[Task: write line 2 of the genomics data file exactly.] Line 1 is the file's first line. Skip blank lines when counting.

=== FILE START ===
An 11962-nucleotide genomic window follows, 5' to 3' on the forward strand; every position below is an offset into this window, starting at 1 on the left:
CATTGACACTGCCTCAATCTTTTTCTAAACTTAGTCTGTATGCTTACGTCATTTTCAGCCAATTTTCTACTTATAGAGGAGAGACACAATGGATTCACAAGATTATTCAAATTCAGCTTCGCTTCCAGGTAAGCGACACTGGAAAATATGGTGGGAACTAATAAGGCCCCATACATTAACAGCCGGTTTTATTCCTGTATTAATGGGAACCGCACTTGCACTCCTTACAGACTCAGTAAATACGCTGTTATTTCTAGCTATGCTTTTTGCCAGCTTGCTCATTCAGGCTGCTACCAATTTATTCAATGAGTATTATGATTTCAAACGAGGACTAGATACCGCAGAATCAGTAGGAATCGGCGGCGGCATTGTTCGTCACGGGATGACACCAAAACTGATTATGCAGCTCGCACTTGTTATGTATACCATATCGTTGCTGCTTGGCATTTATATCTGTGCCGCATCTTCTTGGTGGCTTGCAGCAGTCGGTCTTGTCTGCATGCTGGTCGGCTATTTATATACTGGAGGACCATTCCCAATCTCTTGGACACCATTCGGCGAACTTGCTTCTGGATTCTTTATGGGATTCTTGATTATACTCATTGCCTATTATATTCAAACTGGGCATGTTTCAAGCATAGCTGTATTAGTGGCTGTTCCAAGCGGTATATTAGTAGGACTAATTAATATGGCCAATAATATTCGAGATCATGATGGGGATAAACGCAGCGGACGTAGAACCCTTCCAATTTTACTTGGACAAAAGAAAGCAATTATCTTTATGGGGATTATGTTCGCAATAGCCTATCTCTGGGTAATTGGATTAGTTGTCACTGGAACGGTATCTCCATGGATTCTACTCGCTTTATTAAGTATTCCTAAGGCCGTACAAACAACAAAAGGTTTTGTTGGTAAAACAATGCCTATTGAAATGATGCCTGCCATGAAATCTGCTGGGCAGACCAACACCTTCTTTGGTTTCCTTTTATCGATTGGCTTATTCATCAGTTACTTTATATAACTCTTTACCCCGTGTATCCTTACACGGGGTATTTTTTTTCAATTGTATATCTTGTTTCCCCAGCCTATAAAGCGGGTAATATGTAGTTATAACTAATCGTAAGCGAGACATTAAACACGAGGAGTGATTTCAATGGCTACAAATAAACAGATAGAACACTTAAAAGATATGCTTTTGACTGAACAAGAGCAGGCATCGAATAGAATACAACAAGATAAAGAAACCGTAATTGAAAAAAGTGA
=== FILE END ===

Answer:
CATTGACACTGCCTCAATCTTTTTCTAAACTTAGTCTGTATGCTTACGTCATTTTCAGCCAATTTTCTACTTATAGAGGAGAGACACAATGGATTCACAAGATTATTCAAATTCAGCTTCGCTTCCAGGTAAGCGACACTGGAAAATATGGTGGGAACTAATAAGGCCCCATACATTAACAGCCGGTTTTATTCCTGTATTAATGGGAACCGCACTTGCACTCCTTACAGACTCAGTAAATACGCTGTTATTTCTAGCTATGCTTTTTGCCAGCTTGCTCATTCAGGCTGCTACCAATTTATTCAATGAGTATTATGATTTCAAACGAGGACTAGATACCGCAGAATCAGTAGGAATCGGCGGCGGCATTGTTCGTCACGGGATGACACCAAAACTGATTATGCAGCTCGCACTTGTTATGTATACCATATCGTTGCTGCTTGGCATTTATATCTGTGCCGCATCTTCTTGGTGGCTTGCAGCAGTCGGTCTTGTCTGCATGCTGGTCGGCTATTTATATACTGGAGGACCATTCCCAATCTCTTGGACACCATTCGGCGAACTTGCTTCTGGATTCTTTATGGGATTCTTGATTATACTCATTGCCTATTATATTCAAACTGGGCATGTTTCAAGCATAGCTGTATTAGTGGCTGTTCCAAGCGGTATATTAGTAGGACTAATTAATATGGCCAATAATATTCGAGATCATGATGGGGATAAACGCAGCGGACGTAGAACCCTTCCAATTTTACTTGGACAAAAGAAAGCAATTATCTTTATGGGGATTATGTTCGCAATAGCCTATCTCTGGGTAATTGGATTAGTTGTCACTGGAACGGTATCTCCATGGATTCTACTCGCTTTATTAAGTATTCCTAAGGCCGTACAAACAACAAAAGGTTTTGTTGGTAAAACAATGCCTATTGAAATGATGCCTGCCATGAAATCTGCTGGGCAGACCAACACCTTCTTTGGTTTCCTTTTATCGATTGGCTTATTCATCAGTTACTTTATATAACTCTTTACCCCGTGTATCCTTACACGGGGTATTTTTTTTCAATTGTATATCTTGTTTCCCCAGCCTATAAAGCGGGTAATATGTAGTTATAACTAATCGTAAGCGAGACATTAAACACGAGGAGTGATTTCAATGGCTACAAATAAACAGATAGAACACTTAAAAGATATGCTTTTGACTGAACAAGAGCAGGCATCGAATAGAATACAACAAGATAAAGAAACCGTAATTGAAAAAAGTGA